Canadian born, Sarah attained her Bachelor of Science with distinction in Biology at the University of Victoria, (BC, Canada). During her undergraduate education, Sarah undertook several summer courses and spent time exploring the intertidal zone at the Bamfield Marine Sciences Center, which sparked her keen interest in marine biology. Following her new passion, Sarah moved to The University of Calgary (Canada) where she completed her Masters in Marine Biology. Her Masters works involved intense fieldwork at the Flower Garden Banks (FGB) in the Gulf of Mexico looking at recruitment patterns of scleractinian corals in response to herbivory. Having developed a successful collaboration with Dr. Misha Matz during her Masters, she is now a third year Ph.D. student at the University of Texas at Austin in the Matz lab. Sarah’s broad research interests are in larval dispersal and settlement and how these patterns affect population connectivity and the potential for range shifts in response to climate change.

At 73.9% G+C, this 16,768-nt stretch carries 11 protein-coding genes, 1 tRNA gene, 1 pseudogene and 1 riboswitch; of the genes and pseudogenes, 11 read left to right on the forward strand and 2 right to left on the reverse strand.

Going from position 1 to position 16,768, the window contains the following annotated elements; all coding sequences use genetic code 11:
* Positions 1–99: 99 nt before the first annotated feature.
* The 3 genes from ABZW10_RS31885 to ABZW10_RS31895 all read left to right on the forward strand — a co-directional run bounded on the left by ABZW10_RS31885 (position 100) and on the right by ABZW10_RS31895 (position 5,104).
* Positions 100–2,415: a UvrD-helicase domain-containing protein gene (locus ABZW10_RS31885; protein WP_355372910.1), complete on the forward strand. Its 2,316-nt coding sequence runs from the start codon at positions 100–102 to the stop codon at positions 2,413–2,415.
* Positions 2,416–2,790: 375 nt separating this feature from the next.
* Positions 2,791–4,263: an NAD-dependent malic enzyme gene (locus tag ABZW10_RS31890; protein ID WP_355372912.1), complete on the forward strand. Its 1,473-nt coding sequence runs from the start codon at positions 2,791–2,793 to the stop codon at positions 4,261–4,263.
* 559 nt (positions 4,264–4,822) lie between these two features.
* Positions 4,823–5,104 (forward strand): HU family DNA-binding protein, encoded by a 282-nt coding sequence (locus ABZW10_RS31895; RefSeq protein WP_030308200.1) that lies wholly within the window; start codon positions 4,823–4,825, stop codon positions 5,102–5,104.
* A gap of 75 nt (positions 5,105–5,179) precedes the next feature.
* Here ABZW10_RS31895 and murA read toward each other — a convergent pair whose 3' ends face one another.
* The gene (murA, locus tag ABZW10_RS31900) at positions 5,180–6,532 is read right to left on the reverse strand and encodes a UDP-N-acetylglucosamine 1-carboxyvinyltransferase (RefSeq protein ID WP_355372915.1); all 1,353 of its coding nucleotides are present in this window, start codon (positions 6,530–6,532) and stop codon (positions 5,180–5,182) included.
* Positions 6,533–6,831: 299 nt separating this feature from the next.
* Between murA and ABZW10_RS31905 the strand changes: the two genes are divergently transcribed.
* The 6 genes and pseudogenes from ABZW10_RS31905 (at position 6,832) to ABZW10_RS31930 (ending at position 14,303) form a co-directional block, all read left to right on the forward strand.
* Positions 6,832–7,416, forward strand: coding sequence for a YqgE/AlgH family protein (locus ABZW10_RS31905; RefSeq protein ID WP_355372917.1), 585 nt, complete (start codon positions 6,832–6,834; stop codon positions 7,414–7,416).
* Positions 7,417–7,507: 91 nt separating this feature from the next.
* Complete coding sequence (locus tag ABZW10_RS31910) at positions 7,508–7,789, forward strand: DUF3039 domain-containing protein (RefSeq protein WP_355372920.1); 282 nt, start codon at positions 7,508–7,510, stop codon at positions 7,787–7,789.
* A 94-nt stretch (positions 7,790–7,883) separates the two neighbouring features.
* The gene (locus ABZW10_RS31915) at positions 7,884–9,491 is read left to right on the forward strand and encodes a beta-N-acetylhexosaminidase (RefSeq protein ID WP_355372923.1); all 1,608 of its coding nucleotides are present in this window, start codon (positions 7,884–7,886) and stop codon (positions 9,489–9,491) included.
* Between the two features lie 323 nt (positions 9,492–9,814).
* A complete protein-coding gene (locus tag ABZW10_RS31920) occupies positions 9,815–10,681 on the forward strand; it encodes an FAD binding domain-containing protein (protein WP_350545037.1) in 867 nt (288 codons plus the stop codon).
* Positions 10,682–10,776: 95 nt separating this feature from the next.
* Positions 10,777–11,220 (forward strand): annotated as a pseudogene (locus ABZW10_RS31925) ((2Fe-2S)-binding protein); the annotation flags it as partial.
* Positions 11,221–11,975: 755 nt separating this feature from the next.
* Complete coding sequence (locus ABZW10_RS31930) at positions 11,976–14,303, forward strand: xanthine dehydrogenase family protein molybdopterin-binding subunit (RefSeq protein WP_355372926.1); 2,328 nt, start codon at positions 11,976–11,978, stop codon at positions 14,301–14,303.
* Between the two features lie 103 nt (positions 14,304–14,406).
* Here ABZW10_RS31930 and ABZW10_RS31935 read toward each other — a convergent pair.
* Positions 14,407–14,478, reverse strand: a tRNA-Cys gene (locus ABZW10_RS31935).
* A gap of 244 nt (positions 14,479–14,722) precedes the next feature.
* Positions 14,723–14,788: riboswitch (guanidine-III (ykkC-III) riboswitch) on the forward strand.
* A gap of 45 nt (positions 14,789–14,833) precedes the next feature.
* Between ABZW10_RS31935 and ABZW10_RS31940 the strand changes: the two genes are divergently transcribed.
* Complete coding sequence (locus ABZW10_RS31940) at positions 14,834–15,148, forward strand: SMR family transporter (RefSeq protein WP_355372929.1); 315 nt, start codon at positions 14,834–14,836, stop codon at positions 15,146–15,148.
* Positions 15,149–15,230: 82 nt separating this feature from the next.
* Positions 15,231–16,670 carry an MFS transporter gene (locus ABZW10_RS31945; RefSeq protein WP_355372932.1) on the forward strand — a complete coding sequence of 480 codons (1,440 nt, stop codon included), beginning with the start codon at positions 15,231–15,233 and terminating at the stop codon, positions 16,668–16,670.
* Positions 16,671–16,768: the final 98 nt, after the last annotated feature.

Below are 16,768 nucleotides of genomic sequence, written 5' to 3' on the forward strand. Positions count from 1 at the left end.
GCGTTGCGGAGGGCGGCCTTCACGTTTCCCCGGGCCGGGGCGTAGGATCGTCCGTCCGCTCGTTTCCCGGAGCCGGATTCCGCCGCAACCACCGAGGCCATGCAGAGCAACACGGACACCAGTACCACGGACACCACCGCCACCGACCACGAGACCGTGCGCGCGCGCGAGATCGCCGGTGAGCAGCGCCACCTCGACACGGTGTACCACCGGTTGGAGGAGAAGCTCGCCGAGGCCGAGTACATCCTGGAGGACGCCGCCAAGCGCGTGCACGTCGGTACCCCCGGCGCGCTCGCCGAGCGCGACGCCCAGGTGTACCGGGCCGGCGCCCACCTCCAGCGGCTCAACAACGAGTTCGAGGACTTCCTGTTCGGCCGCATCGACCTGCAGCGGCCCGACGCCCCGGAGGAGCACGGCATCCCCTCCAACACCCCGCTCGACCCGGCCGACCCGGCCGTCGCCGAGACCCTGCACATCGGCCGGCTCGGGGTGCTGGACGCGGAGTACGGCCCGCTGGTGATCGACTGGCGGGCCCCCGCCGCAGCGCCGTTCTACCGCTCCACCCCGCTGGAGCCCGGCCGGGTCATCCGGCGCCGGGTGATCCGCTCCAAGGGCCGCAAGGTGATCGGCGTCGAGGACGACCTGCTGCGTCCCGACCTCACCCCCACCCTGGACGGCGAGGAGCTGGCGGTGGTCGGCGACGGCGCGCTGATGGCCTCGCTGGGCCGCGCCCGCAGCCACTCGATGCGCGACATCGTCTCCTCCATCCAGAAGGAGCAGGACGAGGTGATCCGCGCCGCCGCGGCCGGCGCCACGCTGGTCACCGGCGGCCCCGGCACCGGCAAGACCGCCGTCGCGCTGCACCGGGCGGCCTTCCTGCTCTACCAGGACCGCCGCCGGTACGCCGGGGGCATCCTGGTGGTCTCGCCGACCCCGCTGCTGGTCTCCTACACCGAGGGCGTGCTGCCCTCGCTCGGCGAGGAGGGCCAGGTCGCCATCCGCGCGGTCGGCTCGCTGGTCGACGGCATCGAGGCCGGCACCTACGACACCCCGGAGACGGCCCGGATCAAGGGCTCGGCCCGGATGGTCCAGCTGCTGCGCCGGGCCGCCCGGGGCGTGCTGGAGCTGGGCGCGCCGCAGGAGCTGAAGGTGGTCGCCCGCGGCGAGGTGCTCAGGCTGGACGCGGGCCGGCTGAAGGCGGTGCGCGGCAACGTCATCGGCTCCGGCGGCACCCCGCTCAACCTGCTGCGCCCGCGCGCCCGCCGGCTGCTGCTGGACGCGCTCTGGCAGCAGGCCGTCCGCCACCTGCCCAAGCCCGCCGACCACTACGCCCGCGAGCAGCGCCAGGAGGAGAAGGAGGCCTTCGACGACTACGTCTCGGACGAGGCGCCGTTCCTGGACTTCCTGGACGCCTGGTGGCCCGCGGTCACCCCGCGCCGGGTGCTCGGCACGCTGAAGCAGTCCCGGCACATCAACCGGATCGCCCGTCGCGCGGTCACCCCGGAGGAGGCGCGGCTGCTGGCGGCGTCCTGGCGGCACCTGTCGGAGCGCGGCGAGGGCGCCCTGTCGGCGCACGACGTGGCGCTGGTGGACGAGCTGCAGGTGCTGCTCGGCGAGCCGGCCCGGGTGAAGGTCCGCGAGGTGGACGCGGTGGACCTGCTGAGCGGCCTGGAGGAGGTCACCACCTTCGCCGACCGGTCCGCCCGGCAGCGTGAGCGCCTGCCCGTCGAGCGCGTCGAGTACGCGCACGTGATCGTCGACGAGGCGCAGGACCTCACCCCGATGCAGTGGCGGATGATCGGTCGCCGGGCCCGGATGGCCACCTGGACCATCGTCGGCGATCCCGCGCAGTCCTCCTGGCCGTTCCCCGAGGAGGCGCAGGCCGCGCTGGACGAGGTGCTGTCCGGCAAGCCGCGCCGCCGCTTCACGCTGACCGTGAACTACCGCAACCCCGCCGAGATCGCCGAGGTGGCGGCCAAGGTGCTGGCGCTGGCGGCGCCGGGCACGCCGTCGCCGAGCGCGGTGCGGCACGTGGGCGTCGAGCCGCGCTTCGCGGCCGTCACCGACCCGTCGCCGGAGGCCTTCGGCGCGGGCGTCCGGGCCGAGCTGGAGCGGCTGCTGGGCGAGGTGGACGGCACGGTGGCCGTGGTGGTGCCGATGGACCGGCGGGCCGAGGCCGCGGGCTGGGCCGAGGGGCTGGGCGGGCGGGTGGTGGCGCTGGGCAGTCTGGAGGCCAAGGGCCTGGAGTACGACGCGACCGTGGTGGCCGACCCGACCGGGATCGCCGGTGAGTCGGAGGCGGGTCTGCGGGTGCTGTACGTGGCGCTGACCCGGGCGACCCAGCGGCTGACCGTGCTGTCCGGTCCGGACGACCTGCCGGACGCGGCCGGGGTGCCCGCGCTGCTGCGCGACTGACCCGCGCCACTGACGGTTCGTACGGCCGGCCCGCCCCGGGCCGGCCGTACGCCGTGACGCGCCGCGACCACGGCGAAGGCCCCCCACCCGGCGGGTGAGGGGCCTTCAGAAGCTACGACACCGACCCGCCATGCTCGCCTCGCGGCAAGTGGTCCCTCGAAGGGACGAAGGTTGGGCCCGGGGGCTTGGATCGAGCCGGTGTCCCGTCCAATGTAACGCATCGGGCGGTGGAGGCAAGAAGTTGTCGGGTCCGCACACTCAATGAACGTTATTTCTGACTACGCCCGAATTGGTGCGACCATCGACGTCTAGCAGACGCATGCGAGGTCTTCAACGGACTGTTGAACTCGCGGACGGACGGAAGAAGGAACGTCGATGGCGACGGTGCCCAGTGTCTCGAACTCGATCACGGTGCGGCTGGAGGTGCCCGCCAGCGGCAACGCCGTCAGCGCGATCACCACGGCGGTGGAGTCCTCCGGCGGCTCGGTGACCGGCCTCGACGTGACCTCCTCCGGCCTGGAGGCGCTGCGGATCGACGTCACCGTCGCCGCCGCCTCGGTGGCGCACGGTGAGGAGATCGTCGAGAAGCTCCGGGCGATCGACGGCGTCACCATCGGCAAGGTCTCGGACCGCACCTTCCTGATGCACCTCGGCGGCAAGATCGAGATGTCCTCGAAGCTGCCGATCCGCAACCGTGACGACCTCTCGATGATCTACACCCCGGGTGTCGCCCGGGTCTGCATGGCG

The larval phase of the coral life cycle enables dispersal, and thus the establishment and potential recovery of coral populations, however is contingent on effective recruitment strategies. Caribbean coral recruitment success has been low in recent years, especially in the northernmost reef in the Gulf of Mexico, the Flower Garden Banks (FGB). In contrast, recruitment success remains relatively high among Pacific corals. We investigated whether these regional differences might be explained by the lack of appropriate Caribbean settlement cue, or by impaired cue perception by Caribbean coral larvae. We collected a natural settlement cue (crustose coralline algae, CCA) from Caribbean (Florida, FGB, Bonaire) and Pacific (Great Barrier Reef (GBR), Pohnpei, Guam) locations. Coral settlement response to these cues was tested on four species from the GBR (Acropora millepora, A. tenuis, Favia lizardensis, and Ctenactis echinata) and three from the FGB (Montastrea franksi, Diploria strigosa, and Stephanocoenia intersepta). Larvae from several species from both the Caribbean and Pacific regions responded strongly to at least some of the cues tested, suggesting that low Caribbean recruitment is not due to impaired cue perception. Additionally, Caribbean CCA induced settlement in both the Caribbean and Pacific coral species, indicating that the appropriate cue is present on Caribbean reefs. Ranking of CCA sources by the magnitude of settlement response differed between coral species, suggesting species-specific settlement preferences. Next-generation sequencing of 16s-ssRNA amplicons from the CCA samples revealed high diversity among CCA samples. There was a positive correlation between the relative proportion of CCA-originating sequences in the amplicon and the magnitude of settlement response. Overall, our results indicate that the lack of coral recruitment observed in the Caribbean is not due to an absence of effective settlement cue or impaired larval responsiveness to cues, and must, therefore, result from some other factor, such as natural cue density on the reef, symbiont availability or post settlement mortality.